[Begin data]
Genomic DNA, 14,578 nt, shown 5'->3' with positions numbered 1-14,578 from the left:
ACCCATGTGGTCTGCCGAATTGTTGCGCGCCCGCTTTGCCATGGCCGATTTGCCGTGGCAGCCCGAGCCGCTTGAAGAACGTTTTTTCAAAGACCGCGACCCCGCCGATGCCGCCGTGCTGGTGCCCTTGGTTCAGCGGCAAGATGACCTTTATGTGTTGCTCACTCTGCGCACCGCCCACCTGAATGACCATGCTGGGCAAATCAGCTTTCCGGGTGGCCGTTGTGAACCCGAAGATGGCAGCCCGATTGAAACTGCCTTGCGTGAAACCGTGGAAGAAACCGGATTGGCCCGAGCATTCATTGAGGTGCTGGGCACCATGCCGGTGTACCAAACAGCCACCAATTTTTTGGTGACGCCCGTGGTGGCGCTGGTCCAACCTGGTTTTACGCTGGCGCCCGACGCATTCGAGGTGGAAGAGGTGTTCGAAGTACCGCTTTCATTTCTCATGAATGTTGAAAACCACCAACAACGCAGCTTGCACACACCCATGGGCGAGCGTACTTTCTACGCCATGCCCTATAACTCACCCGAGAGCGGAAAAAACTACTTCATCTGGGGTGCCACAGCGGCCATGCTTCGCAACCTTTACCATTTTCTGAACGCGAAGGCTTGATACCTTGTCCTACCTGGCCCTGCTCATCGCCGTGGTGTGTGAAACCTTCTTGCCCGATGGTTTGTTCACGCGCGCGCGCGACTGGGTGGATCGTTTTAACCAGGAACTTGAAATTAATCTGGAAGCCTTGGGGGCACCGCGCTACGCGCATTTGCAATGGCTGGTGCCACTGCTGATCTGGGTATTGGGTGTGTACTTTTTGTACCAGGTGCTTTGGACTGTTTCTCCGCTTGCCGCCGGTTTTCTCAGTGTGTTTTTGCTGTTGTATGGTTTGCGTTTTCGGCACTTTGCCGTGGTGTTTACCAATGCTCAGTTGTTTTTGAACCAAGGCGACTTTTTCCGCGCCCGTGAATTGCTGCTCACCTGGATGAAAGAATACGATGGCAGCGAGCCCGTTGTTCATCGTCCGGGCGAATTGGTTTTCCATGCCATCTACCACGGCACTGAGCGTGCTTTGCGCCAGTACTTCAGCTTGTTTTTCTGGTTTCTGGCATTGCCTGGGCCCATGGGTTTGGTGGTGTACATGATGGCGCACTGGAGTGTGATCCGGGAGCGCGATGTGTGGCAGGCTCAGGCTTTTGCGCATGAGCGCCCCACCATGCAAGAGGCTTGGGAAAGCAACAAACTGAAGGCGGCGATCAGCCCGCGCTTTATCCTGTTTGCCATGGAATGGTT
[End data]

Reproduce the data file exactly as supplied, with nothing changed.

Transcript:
Genomic DNA, 14,578 nt, shown 5'->3' with positions numbered 1-14,578 from the left:
ACCCATGTGGTCTGCCGAATTGTTGCGCGCCCGCTTTGCCATGGCCGATTTGCCGTGGCAGCCCGAGCCGCTTGAAGAACGTTTTTTCAAAGACCGCGACCCCGCCGATGCCGCCGTGCTGGTGCCCTTGGTTCAGCGGCAAGATGACCTTTATGTGTTGCTCACTCTGCGCACCGCCCACCTGAATGACCATGCTGGGCAAATCAGCTTTCCGGGTGGCCGTTGTGAACCCGAAGATGGCAGCCCGATTGAAACTGCCTTGCGTGAAACCGTGGAAGAAACCGGATTGGCCCGAGCATTCATTGAGGTGCTGGGCACCATGCCGGTGTACCAAACAGCCACCAATTTTTTGGTGACGCCCGTGGTGGCGCTGGTCCAACCTGGTTTTACGCTGGCGCCCGACGCATTCGAGGTGGAAGAGGTGTTCGAAGTACCGCTTTCATTTCTCATGAATGTTGAAAACCACCAACAACGCAGCTTGCACACACCCATGGGCGAGCGTACTTTCTACGCCATGCCCTATAACTCACCCGAGAGCGGAAAAAACTACTTCATCTGGGGTGCCACAGCGGCCATGCTTCGCAACCTTTACCATTTTCTGAACGCGAAGGCTTGATACCTTGTCCTACCTGGCCCTGCTCATCGCCGTGGTGTGTGAAACCTTCTTGCCCGATGGTTTGTTCACGCGCGCGCGCGACTGGGTGGATCGTTTTAACCAGGAACTTGAAATTAATCTGGAAGCCTTGGGGGCACCGCGCTACGCGCATTTGCAATGGCTGGTGCCACTGCTGATCTGGGTATTGGGTGTGTACTTTTTGTACCAGGTGCTTTGGACTGTTTCTCCGCTTGCCGCCGGTTTTCTCAGTGTGTTTTTGCTGTTGTATGGTTTGCGTTTTCGGCACTTTGCCGTGGTGTTTACCAATGCTCAGTTGTTTTTGAACCAAGGCGACTTTTTCCGCGCCCGTGAATTGCTGCTCACCTGGATGAAAGAATACGATGGCAGCGAGCCCGTTGTTCATCGTCCGGGCGAATTGGTTTTCCATGCCATCTACCACGGCACTGAGCGTGCTTTGCGCCAGTACTTCAGCTTGTTTTTCTGGTTTCTGGCATTGCCTGGGCCCATGGGTTTGGTGGTGTACATGATGGCGCACTGGAGTGTGATCCGGGAGCGCGATGTGTGGCAGGCTCAGGCTTTTGCGCATGAGCGCCCCACCATGCAAGAGGCTTGGGAAAGCAACAAACTGAAGGCGGCGATCAGCCCGCGCTTTATCCTGTTTGCCATGGAATGGTT